After the harbour formalities and a sanitary inspection on board, the men were ferried by pirogue to the Haven-Kanaal, the single, narrow canal that served as the port of the capital of the Dutch East Indies. Phinisi, brightly painted wooden schooners built by Bugis shipwrights, were packed along the quay, proud-looking craft broad in the beam, with their rust-red sails furled. Sinewy Malay lascars poured out of the narrow holds of the ships in single file, carrying bales of tobacco and bags of tea and sugar and spices on their backs.

The soldiers were greeted dockside by a welcoming committee of colonial dignitaries and received a loaf of fresh bread and a half-bottle of wine each. They marched through Old Batavia, as ever to a rousing drumbeat. As they exited the port they passed the immense, stately godowns of the VOC, the Dutch East India Company, many of them two hundred years or more old. Then they headed south down Prinsenstraat, a wide avenue lined with graceful trees, tamarind, canary-nut, and flame-of-the-forest, their arching boughs offering relief from the tropical heat. At the end of Prinsenstraat, they boarded horse-drawn trams for the long ride – 16 kilometres (nearly ten miles), with five changes – to their barracks in the agricultural exurb of Meester Cornelis, where they would spend one week recovering from the voyage and undergoing further training.

In 1876 Batavia was one of the most cosmopolitan cities in the world, with a native population drawn from throughout the archipelago, planters and merchants from Europe and the United States, as well as settlements of Indians, Arabs, a contingent of Mexican and Peruvian Indians, and, of course, a Chinese community. The soldiers’ tram rumbled through Chinatown, where red-tiled shop-houses flanked a network of narrow canals, their stucco walls marbled with black mildew and furred by patches of bright green moss. Red ceramic dragons guarded the sloping roofs of the Chinese temples, tinkling with bells and smoking with incense. Then the battalion passed through the new commercial district, lined with hotels and shops with big glass windows that displayed fancy goods from Europe.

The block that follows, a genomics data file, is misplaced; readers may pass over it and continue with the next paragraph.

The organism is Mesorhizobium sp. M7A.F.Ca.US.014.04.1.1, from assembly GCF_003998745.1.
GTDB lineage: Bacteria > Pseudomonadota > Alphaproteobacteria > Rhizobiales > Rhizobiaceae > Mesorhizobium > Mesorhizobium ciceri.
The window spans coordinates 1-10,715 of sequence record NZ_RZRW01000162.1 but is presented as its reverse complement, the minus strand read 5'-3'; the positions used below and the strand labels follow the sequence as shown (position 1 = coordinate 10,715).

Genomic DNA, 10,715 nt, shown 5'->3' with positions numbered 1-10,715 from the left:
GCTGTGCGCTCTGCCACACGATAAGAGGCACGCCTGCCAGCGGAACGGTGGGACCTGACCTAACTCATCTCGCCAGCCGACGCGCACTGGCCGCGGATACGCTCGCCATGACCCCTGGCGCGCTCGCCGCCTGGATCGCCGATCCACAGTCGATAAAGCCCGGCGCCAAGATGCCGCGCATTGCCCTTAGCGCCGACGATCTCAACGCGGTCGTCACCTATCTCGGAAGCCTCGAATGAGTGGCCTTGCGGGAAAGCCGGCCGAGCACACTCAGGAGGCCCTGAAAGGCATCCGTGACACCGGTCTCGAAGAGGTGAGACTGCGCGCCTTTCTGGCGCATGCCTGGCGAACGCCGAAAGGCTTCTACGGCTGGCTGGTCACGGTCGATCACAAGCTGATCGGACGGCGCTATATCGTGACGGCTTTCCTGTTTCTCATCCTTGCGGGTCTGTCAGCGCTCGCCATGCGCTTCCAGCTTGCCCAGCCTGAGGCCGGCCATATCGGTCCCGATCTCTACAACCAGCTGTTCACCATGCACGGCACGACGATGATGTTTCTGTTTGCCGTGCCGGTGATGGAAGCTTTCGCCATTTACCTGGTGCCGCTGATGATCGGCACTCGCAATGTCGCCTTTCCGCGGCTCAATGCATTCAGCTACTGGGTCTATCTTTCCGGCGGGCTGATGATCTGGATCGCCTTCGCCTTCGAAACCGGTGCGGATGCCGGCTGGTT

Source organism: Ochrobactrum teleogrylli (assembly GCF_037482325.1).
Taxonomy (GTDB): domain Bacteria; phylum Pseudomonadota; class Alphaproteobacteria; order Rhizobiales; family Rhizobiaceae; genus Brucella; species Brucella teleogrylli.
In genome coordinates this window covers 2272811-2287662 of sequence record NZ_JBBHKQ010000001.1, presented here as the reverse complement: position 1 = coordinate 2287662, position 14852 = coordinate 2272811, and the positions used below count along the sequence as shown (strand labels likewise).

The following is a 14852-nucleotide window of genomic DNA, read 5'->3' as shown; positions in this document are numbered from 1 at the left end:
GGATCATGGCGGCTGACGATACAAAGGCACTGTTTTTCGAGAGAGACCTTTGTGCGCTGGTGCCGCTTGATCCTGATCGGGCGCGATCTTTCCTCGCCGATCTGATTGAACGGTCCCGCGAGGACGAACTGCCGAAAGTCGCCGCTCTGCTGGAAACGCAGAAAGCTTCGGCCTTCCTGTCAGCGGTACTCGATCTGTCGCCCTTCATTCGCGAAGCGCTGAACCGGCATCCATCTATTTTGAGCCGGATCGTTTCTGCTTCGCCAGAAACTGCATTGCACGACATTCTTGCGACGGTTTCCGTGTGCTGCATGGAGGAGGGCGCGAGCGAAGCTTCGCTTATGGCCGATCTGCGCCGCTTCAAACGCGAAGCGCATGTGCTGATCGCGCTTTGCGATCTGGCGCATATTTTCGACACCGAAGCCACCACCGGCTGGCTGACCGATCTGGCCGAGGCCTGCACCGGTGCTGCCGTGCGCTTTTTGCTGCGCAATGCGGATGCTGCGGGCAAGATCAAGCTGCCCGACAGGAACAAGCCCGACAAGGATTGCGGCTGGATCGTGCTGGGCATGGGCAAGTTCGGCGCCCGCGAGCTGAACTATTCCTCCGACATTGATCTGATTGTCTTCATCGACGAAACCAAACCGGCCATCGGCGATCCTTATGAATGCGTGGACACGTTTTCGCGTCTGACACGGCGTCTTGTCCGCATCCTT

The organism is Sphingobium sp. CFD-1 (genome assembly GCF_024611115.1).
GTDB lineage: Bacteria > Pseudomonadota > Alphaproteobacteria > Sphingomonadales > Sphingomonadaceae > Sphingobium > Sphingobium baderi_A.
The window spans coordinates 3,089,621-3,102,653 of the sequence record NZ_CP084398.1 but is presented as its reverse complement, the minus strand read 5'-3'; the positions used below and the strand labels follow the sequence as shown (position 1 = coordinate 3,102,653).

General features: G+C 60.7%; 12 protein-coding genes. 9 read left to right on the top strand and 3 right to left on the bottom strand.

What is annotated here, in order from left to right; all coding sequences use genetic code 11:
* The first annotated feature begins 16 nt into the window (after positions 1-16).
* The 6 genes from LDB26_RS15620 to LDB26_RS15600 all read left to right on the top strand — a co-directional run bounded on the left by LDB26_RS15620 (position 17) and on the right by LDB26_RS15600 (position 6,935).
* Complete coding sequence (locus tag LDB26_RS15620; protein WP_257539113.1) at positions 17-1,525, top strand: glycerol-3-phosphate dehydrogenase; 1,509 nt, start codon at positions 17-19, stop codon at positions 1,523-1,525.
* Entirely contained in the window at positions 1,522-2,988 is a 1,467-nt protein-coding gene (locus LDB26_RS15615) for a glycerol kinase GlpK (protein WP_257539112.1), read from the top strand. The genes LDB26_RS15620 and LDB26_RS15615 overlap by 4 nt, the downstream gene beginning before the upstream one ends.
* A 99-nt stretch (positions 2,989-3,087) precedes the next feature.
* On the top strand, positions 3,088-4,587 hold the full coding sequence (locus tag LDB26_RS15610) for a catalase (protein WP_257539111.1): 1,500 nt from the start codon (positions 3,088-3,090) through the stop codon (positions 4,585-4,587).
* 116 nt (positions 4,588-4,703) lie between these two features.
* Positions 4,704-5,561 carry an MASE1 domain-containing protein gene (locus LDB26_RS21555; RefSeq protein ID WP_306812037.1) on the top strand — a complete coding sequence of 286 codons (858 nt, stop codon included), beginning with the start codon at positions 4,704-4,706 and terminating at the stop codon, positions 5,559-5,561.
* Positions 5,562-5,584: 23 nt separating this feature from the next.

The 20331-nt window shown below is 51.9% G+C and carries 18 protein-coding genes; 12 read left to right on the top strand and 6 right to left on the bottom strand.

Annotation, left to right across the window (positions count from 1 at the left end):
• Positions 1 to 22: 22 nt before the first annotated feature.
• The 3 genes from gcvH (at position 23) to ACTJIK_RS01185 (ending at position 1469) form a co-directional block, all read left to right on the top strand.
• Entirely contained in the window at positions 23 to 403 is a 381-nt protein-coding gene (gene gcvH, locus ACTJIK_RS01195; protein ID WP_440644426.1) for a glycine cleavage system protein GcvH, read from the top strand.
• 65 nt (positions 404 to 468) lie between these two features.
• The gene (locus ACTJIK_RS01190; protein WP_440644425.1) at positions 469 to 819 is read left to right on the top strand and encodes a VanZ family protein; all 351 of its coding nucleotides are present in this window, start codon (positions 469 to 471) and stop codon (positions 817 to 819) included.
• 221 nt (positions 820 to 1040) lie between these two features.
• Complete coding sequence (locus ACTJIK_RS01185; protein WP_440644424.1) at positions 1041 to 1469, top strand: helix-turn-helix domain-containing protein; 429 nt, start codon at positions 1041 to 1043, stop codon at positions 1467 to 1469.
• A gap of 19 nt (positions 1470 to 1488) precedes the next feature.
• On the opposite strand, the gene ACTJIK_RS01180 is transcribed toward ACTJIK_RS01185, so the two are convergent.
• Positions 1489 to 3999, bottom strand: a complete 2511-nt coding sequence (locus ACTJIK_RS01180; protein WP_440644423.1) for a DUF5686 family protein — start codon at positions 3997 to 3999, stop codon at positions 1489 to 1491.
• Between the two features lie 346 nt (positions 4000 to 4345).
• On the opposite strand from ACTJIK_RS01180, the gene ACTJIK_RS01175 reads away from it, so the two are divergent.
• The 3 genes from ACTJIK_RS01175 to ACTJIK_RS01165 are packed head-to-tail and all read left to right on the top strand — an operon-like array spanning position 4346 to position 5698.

The soldiers made one of their tram changes at Konigsplein, Batavia’s grand central park (now Merdeka Square). In his memoir, The World Was My Garden, the American botanist David Fairchild described the great square in the late nineteenth century: “It was surrounded by enormous Ficus trees and in their shade turbaned Javanese wandered barefoot, swinging their beautiful bamboo hats or carrying on their shoulders long bamboo poles with baskets at each end. Tiny ponies trotted along, pulling some white-clad official sitting back to back with the driver in one of the two-wheeled carts called dos-à-dos.”

Nearly one kilometre square, claimed by the Dutch as the largest parade ground in the world, the Konigsplein was surrounded by an array of whitewashed neo-classical piles, including the museum of the Batavian Society of Arts and Sciences, with its entrance guarded by a bronze elephant donated by the King of Siam, a public reading room, the splendid offices of the Royal Steam Packet Company, fine churches, and the palace of the governor-general, now the residence of the President of Indonesia.

By the end of the afternoon the soldiers had reached their barracks in Meester Cornelis, a former tea “factory,” as commercial depots in the East were called. Here they joined other recent arrivals to await their postings. Rimbaud was assigned to a company of fusiliers in the first battalion of the infantry posted at Salatiga, in the cool hills of central Java. While they were at Meester Cornelis, soldiers were given liberty to drink at the bars that had sprung up around the camp, but there was no opportunity to return to the city. The commander was ordered to establish a perimeter around the camp, beyond which soldiers were forbidden to go. Any man caught beyond this radius was subject to punishment, typically forfeiture of pay and fifty strokes of the rattan cane.